MRI of Hyperpolarized Media

Harvard Lecturer Ronald Walsworth on net magnetization, nonradioactive isotopes of noble gases, and naturally occurring free radicals

videos | September 15, 2014

What are the problems with observing lungs with MRI? Where can endogenous spin polarization be found in the human body? Senior Lecturer of Physics at Harvard University, Ronald Walsworth, talks on using noble gases as imageable markers for MRI.

If you place a large magnetic field other strong fields will tend to align with the magnetic field and the right orientation is energetically favorable. But even in a field as large as 10 or 50 thousand times the Earth’s magnetic field the magnetic moments are still small, which come from the nuclei inside your body and are only partially aligned. There’s only a net alignment of one out of a hundred thousand. So out of every hundred thousand nuclei, there’s only one axis pointing up along the field.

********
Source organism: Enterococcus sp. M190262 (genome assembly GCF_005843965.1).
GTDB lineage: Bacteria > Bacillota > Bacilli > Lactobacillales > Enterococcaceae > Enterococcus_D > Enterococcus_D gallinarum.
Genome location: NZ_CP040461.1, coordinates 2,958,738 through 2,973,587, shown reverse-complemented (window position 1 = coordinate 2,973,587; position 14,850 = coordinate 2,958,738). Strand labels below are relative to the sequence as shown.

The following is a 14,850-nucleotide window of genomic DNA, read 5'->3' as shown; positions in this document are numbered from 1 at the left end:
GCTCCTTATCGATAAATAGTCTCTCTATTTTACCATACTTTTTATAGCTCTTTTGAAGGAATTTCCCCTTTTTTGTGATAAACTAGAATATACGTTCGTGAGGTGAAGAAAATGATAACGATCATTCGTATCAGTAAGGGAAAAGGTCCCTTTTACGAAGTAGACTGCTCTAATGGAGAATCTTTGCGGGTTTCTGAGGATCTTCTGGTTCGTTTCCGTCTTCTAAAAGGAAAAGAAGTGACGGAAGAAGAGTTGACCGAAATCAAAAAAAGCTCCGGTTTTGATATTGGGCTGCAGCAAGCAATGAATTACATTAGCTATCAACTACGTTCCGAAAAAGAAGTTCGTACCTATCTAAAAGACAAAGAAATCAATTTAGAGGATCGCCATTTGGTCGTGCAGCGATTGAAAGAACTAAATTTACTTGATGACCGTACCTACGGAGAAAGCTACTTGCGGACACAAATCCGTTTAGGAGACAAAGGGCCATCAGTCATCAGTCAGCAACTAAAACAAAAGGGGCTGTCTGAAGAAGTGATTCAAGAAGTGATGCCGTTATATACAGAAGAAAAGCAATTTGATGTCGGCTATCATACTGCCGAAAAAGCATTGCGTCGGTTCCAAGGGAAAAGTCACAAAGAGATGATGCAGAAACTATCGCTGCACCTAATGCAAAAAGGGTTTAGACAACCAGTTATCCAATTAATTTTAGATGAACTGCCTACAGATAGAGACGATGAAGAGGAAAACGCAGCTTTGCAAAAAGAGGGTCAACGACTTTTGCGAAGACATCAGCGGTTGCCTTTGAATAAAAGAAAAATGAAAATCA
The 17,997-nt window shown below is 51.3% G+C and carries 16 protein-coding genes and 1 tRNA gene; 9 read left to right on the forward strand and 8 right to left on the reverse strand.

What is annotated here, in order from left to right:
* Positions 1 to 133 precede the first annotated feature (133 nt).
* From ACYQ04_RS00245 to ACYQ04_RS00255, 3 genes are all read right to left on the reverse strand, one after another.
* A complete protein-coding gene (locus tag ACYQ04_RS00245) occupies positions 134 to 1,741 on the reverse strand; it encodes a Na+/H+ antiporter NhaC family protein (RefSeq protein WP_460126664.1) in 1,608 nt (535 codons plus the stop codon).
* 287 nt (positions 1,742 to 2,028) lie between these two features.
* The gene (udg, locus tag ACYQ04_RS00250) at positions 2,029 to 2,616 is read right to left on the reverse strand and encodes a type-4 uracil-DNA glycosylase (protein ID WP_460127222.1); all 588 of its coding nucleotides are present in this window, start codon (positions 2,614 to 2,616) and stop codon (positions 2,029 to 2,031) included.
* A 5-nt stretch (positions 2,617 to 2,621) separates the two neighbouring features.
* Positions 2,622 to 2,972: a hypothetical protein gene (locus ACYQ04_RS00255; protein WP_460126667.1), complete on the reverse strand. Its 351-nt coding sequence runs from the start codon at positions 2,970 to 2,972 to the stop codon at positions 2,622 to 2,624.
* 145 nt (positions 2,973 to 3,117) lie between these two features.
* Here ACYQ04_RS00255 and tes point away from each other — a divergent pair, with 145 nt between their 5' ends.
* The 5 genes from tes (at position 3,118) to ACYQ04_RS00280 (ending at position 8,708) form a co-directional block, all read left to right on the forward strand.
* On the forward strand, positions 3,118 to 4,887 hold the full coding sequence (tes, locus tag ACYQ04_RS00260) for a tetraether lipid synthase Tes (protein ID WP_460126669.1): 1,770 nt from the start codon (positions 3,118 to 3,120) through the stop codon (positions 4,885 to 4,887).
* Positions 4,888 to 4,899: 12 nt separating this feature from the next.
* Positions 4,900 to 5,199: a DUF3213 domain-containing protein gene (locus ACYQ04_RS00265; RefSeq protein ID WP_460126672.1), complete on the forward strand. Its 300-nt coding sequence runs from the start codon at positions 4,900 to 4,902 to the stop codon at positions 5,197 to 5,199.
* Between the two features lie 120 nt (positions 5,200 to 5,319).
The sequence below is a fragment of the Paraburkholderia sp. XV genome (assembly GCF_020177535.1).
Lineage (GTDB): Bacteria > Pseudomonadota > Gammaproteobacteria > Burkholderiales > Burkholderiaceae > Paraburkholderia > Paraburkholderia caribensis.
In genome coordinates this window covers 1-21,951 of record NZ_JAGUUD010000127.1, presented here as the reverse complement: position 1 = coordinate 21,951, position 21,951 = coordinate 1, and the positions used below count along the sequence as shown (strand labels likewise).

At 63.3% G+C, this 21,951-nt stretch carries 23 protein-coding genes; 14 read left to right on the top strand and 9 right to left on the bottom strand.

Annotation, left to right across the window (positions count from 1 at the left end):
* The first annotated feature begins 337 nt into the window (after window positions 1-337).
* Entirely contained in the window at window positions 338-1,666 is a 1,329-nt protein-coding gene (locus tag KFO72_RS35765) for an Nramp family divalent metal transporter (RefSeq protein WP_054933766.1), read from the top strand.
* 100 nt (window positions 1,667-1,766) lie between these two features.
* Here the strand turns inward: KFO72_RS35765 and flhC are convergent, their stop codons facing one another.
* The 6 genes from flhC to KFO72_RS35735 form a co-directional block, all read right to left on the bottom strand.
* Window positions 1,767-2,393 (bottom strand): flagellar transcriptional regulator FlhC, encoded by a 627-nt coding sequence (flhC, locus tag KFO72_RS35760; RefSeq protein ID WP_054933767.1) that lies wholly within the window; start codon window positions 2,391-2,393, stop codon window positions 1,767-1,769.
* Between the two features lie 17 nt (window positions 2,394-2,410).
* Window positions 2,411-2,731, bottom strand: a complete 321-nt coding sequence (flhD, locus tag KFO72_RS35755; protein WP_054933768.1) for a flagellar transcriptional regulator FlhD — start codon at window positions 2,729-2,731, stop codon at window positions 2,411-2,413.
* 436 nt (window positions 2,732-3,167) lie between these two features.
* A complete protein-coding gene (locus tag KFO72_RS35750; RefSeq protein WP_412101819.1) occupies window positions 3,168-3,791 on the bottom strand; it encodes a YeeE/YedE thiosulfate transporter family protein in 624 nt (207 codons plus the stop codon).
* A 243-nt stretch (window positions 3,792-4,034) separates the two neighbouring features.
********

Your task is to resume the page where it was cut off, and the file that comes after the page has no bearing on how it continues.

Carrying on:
You can take species of atoms and have most of their spins or magnetic moments all properly aligned. You can do this in weakly interacting gases, and it’s particularly effective in gases like helium-3. So, an isotope of the noble gas, helium, which is a non-radioactive isotope. Also, xenon-129, another noble gas isotope which is non-radioactive. Both are very safe for humans. They’re noble gases or inert gases, because like the nobles of old they were standoffish and don’t want to interact with the commoners.

Unlike helium-3, a little bit of the xenon is taken up into the blood and then flows through the body and can be used as a tracer of blood flow. Even though it’s dissolved in the blood, it loses spin polarization,or magnetization, very slowly. So, it’s a bright unique MRI imageable marker they can be used to study blood flow through the brain and other parts of the body. It’s very safe to breath, eventually it comes back to lungs and you breath it back out.

Senior Lecturer, Harvard University, Department of Physics, Senior Physicist, Smithsonian Astrophysical Observatory
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